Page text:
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Greetings from Lakewood, CO!

That's me on the left (as if you couldn't tell the difference). My wife and chief graphics design engineer Nadine is on the right. Welcome to the Aleutians web site!

 My association with the Aleutians comes by way of having been assigned to the little 2x4 mile island of Shemya from April 1975 - April 1976. I thought it would be interesting to share, along with others who've sent photos, maps, and related items, the "Shemya" experience.

Shemya was at once a wild place with lots of partying, or a lonely place where one was separated from their families for about a year at a time.

It was an interesting place given its WWWII history, with the old gun emplacements spread around the island and the junk yard replete with souvenirs from that time of our history. Being there through the late Summer months was like being in the middle of a National Geographic magazine photo . . . seals, sea lions, birds of all descriptions, the famous Shemya Blue Fox, and of course two-legged homosapiens were in abundance...about 1,100 or so folks shared the island with me.

My turn for a remote, isolated tour of duty assignment came about in 1974, with a reporting date of February, 1975 to Shemya, AK. I postponed my trip to Shemya by taking a vacation, with an adjusted reporting date of April, 1975. Good move it turned out to be, Shemya had an earthquake in February that caused some minor damage around the Island. The AFRT station's tapes were dumped from their racks, ending up all over the floor, one of the old runways cracked a little more, fun. No place to hide on a 2x4 mile island. Good thing there was no Tsunami following the earthquake, Shemya's only around 240' at the highest point! Ten of us were assigned to open up a PMEL (Precision Measurement Equipment Laboratory, or Metrology) lab on Shemya. We starting operations utilizing what was called "Transportable Field Calibration Unit" "suitcases" of equipment, and was initially located in one of the "newer" shacks along the main road. We eventually moved into the new Cobra Dane Metrology Lab upon its completion in January of 1975.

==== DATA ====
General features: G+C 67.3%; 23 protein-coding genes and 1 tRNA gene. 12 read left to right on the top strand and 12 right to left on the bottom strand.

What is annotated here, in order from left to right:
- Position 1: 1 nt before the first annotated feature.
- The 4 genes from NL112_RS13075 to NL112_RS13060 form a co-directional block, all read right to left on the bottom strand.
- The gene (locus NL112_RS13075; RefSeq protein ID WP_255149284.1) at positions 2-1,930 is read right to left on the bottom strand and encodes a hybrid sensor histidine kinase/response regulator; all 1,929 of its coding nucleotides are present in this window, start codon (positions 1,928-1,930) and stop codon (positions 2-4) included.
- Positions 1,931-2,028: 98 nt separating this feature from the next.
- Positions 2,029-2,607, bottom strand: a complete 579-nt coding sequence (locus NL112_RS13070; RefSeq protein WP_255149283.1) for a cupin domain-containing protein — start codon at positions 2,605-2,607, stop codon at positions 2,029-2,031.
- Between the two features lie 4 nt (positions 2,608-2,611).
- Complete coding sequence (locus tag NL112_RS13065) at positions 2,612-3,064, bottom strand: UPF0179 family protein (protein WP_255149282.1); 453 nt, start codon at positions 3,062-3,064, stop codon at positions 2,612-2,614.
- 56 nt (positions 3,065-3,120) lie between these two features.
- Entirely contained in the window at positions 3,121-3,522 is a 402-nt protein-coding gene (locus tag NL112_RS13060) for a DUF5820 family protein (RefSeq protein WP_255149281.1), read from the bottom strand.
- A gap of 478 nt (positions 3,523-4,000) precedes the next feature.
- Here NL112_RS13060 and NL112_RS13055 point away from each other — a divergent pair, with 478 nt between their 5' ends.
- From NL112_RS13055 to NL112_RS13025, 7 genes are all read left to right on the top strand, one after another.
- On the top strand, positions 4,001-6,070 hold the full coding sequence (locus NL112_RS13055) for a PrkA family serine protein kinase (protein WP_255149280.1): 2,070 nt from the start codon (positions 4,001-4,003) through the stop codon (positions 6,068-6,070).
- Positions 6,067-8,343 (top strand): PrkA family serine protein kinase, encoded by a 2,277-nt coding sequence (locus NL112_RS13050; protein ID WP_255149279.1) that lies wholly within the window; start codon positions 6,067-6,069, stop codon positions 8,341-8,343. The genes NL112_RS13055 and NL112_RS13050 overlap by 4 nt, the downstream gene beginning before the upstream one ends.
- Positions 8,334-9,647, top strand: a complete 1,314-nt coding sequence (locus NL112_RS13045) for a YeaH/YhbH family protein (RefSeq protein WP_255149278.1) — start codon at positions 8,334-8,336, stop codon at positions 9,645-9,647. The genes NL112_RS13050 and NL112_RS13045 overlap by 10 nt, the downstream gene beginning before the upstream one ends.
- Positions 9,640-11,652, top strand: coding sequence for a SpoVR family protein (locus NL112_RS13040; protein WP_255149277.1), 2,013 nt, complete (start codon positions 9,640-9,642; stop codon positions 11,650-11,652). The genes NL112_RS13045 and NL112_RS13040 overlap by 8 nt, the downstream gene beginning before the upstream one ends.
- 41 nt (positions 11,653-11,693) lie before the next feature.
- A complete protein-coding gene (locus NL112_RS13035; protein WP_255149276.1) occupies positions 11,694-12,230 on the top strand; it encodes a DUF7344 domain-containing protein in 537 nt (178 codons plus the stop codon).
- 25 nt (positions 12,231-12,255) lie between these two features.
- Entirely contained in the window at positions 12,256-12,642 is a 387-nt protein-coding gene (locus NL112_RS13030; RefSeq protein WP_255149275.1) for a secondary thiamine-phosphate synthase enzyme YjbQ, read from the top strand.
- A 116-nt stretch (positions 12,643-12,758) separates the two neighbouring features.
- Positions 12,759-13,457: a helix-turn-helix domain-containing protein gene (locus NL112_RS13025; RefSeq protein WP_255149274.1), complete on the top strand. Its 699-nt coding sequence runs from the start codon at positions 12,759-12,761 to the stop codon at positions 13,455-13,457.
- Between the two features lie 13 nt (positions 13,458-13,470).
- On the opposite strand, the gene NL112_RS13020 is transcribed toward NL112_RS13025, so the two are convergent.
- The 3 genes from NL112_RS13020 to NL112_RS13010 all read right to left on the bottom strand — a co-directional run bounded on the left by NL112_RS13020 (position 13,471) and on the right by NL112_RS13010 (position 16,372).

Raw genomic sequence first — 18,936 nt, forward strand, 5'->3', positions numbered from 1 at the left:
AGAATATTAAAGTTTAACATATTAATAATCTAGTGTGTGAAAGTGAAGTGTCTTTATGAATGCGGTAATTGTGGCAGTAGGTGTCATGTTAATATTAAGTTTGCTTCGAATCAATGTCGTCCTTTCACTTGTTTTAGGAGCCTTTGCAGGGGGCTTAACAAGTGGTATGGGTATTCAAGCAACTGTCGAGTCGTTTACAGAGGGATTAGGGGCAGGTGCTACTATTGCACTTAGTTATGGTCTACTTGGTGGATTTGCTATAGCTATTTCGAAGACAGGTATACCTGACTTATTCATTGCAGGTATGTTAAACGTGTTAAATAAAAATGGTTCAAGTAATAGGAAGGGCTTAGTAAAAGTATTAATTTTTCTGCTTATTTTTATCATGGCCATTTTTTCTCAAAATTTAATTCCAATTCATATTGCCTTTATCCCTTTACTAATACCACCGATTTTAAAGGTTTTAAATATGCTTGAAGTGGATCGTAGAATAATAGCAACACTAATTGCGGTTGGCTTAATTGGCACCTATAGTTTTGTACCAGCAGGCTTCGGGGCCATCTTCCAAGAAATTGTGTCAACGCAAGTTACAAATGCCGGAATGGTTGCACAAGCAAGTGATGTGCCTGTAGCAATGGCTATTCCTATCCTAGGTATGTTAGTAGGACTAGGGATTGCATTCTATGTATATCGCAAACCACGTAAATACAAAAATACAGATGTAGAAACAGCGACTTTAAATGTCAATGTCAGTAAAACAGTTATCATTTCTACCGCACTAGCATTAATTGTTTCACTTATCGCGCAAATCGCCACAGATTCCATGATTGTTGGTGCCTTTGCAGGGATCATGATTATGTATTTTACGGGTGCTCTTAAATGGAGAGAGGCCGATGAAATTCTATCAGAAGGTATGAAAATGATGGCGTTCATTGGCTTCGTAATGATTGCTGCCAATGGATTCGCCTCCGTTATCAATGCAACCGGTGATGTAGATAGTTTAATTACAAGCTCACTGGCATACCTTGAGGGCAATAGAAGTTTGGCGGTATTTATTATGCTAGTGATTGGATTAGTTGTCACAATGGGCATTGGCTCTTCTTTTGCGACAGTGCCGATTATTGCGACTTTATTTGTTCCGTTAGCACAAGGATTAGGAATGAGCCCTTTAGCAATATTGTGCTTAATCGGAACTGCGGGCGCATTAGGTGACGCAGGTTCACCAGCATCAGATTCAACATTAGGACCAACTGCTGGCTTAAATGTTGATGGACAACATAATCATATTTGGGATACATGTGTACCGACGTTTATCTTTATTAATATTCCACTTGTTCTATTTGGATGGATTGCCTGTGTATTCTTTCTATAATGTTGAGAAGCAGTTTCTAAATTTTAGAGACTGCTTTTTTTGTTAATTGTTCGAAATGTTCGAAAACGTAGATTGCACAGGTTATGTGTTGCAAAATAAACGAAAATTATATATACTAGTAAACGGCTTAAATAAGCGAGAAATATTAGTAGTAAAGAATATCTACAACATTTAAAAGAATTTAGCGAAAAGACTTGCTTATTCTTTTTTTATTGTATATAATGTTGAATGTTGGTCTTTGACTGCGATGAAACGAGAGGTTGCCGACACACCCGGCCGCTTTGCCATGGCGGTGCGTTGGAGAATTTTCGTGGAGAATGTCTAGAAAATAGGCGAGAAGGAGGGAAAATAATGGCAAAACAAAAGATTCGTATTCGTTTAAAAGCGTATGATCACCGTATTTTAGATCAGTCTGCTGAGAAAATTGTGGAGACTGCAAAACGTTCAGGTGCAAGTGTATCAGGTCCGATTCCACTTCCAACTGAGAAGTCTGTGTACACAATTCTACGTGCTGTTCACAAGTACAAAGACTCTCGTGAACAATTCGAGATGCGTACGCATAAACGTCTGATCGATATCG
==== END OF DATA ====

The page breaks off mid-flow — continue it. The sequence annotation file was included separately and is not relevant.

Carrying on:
As many others did to pass the time away while living on "The Rock," I took on a part-time job (thus was also able to make and save enough money to make a 30-day trip back home over the Christmas holidays). I lucked out and snagged a job sharing the duties of running the photo hobby shop/Photo Lab. One day while cleaning up I came across some old and rather large positives (black and white slides) obviously taken during the WWII era. These slides were shot on both Attu and Shemya. It was easy to discern some of the locations, for the original photographer typed the locations directly on the slides. I copied the slides using 35mm film, developed them, brought them home and stuck them in storage. My son Tom and his wife Sharon were kind enough to have retrieved them, had 5x7s made, and mailed them to me for posting on this web site. Check out the Shemya WWII photos page, as well as the post-war photo pages.

It was interesting to find on the Internet what was available regarding Shemya. The first site I found was Semichi Sam's. I was also surprised to discover the Shemya I knew had changed names to "Eareckson," and eventually learned of its closure in 1995. I was glad to see there was/is a major cleanup effort going on there as well. Anyone who's seen the "mountain" of oil drums stacked in the dump area must have had the same thoughts. I've watched videos that Jim Lux sent of life on the Rock that he had taken in 1996 while looking for WWII P-38s, and was struck by the lack of activities I was familiar with while there...the club had closed, no sign of the "smokehouses," hardly anyone in a ghost town.

While  attempting to collect photos, stories, anecdotes, web page links, and other trivia items about Shemya, I received several inquiries about the other Islands that make up the  Aleutians, with many wanting to know more about Attu, and some having photos of Amchitka. I've expanded the site to include the possibility of adding all of the Aleutian Islands as material permits. Give the  Attu pages a visit when you can. Just recently, we've added Amchitka, Adak, and Umnak pages. My thanks to all of you who've sent in images, stories, and other materials to help populate this site with content, and to my wife for helping with many of the graphics . . . prepping them for the web! Her job was the most difficult . . . some of the photos have barely withstood the test of time, and yet she is able to bring out the best in them!

Thanks for stopping by, hope you enjoy, and drop us a line!

George (Smitty) Smith

Email Smitty

 Last Updated: 23 January 2014 09:29

Originally published 15 July 2001